I was first alerted to the Jukes clan by reading Christine Ferguson’s Determined Spirits: Eugenics, Heredity, and Racial Regeneration in Anglo-American Spiritualist Writing, 1848-1930 (2012). This is SUCH an interesting story about how academic research can help to inform public policy, for better or worse. Ferguson only makes passing reference to the Jukes clan, but this article from the NY Times has supplemented my understanding of what happened.

In 1874, a gentleman-sociologist (sociology being an up-and-coming field of study at the time) named Richard L. Dugdale volunteered to inspect prisons for the New York Prison Association. When he visited the Ulster County jail, he discovered that six of the current inmates were blood relatives (despite them not having the same last name).

He then dug a little deeper and investigated the 29 immediate male blood relations of these six men. Of the 29 immediate male members of their family, 17 of them had also been arrested, with 15 of them being convicted of crimes. So, in short, 66% of all men in this immediate family had been arrested, and 60% had been convicted of a crime, with 17% currently in jail. This is not including any of the women of the family, so I don’t know how that would change the numbers.

Dugdale decided  to publish his findings. Since he wanted to preserve the anonymity of the people discussed, and since they had different surnames despite being closely related, he made up the last name “Juke” to apply to the whole group of extended relatives.

“After culling data from the records of local poorhouses, courts and jails, Dugdale produced a book, The Jukes: A Study in Crime, Pauperism, Disease and Heredity, in 1877.

Now I’m just going to copy/paste this shit from the article, because it’s super interesting:

“In it he claimed to have traced the family’s Hudson Valley roots back seven generations to a colonial frontiersman named Max, whom he described as having been born between 1720 and 1740, a descendant of early Dutch settlers, who lived in the backwoods as a ”hunter and fisher, a hard drinker, jolly and companionable, averse to steady toil. “He traced the branch that had produced so many criminals back to a woman he called “Margaret, the Mother of Criminals,” who had married one of Max’s sons.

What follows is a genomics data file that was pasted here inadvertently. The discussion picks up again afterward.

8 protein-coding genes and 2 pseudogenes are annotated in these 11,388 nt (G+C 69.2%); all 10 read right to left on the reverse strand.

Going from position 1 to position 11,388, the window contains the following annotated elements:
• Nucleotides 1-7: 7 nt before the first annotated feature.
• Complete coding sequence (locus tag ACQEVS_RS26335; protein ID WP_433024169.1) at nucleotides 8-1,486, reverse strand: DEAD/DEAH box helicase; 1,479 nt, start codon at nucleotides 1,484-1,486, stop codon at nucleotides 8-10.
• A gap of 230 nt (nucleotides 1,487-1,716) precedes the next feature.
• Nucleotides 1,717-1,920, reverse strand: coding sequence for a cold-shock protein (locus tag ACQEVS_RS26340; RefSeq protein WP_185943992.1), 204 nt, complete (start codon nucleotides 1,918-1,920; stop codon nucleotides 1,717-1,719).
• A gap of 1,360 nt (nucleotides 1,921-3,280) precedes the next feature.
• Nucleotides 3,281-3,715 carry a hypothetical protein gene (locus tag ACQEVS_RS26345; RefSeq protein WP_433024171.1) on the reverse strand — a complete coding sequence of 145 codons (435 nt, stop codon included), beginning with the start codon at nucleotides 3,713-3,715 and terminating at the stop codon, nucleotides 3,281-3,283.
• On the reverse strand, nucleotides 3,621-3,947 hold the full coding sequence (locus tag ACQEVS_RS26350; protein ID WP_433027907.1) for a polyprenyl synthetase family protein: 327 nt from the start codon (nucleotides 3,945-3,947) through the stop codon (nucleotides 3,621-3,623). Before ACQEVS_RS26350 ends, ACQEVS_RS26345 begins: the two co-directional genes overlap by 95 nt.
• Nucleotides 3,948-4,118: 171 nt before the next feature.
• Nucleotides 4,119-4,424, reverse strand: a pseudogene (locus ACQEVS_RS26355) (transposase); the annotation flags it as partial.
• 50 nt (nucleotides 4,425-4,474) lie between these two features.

“Presenting detailed genealogical charts with capsule descriptions of each member, whom he identified only by first name or code, Dugdale concluded that the family was chronically beset with all kinds of social ills. He estimated that their care had cost the taxpayers, through relief, medical care, police arrests and imprisonment, a total of $1.3 million (about $20.9 million in today’s dollars).

“In his analysis, he pondered whether heredity or environment was responsible for the family’s habitually degraded state.

“His study was hailed as a landmark work in social science, in part because it employed extensive field research to try to address the question of whether hereditary or environmental factors were more responsible for crime, poverty and other social ills.

For decades, many scholars overlooked the study’s faults, for example, the fact that Dugdale didn’t adequately specify his sources or explain his methodology.”

What’s really interesting is that radically different movements have cited the Jukes family as proof of the need for their own policies. Given the wide-spread social reform and series of utopian movements over the course of the nineteenth century, many people used the Jukes to illustrate that stronger social welfare programs (i.e., the nurture side of the nature vs. nurture debate) would break the cycle of uneducated poverty that led to criminality.

Around the same time, on the waaaaay other side of the spectrum, was the rise of various eugenics movements that believed that good or bad heredity and genetics are solely responsible for a person’s character (i.e., the nature side of the nature vs. nurture debate). When various proposers of eugenics or hard hereditarian discourses got wind of the Jukes clan, they also proposed what they deemed a social welfare program: complete and total execution and/or sterilization of the entire family, and of any other family like them.

What’s horrifying is just how prevalent the eugenics movement was in the late nineteenth and early twentieth century, leading into, of course, the atrocities of WWII. There were a depressing number of eugenics programs across North America and Europe (and I’m sure many other places, but these are the only ones I know of as specifically arising from these late nineteenth-century movements).

If nothing else, Dugdale’s study shows us just how important it is to do rigorous research with a stringently laid-out methodology and very clearly stated results. Even then, this can show how easily correlation can be misinterpreted as causation.

As far as I’m aware, the identity of the Jukes family/families has never been officially revealed, although there is an awful lot of speculation in Ulster County, NY, and Dugdale’s study has been pretty firmly discredited by pretty much all scholars in the sciences and social sciences.

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Easy Divorce

I am reblogging this really fun story from Futility Closet’s blog here.